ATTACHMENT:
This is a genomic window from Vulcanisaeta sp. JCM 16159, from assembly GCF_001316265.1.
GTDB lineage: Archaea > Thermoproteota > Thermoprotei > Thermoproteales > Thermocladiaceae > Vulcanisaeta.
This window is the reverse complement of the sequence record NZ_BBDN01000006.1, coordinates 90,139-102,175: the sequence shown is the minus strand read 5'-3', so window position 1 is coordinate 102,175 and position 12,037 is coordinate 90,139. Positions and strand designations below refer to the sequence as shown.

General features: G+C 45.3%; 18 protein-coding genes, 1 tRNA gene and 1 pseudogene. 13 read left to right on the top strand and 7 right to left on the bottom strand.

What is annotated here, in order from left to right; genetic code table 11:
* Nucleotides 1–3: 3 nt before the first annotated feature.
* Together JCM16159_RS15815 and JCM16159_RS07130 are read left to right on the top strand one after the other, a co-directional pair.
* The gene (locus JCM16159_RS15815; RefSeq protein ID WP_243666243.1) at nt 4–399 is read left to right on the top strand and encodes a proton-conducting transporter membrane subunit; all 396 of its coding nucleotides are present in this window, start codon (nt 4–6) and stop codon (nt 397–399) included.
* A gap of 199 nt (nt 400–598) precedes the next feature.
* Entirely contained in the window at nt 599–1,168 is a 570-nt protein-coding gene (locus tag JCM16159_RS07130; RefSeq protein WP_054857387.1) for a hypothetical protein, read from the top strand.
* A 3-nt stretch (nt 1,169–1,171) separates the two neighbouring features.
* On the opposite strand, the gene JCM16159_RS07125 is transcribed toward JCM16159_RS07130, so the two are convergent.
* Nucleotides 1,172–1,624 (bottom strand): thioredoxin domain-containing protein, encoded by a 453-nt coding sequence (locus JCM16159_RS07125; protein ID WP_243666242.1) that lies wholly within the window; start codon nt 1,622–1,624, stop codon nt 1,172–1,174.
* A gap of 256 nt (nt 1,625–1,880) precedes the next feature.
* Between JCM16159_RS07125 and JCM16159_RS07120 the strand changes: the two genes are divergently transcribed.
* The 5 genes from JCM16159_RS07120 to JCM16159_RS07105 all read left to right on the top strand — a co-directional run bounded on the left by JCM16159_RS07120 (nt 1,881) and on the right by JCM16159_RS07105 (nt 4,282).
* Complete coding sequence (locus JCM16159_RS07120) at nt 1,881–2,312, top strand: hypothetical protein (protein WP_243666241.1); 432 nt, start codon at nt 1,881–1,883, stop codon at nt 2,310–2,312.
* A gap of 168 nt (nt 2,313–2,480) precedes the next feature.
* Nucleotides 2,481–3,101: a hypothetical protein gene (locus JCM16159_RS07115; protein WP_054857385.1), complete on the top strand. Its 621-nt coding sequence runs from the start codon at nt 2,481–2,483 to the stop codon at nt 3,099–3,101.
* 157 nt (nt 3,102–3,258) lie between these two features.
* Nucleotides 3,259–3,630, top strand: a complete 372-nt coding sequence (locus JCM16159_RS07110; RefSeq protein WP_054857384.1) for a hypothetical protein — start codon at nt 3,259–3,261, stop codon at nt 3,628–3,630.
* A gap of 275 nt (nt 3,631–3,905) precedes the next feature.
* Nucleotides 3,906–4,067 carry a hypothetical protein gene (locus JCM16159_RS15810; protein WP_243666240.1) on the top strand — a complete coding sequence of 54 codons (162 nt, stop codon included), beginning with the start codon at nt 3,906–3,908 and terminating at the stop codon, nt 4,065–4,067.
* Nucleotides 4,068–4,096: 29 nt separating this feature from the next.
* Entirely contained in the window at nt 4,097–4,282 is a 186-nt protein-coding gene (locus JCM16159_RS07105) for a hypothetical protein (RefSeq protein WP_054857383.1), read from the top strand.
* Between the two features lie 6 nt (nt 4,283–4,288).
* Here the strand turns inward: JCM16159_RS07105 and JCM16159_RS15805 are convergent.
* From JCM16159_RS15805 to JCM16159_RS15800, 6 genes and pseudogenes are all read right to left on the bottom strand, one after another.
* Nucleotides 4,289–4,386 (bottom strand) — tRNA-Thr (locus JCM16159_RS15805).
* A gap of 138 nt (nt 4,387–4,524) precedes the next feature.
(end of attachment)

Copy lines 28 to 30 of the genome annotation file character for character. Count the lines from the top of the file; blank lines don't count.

* From JCM16159_RS15805 to JCM16159_RS15800, 6 genes and pseudogenes are all read right to left on the bottom strand, one after another.
* Nucleotides 4,289–4,386 (bottom strand) — tRNA-Thr (locus JCM16159_RS15805).
* A gap of 138 nt (nt 4,387–4,524) precedes the next feature.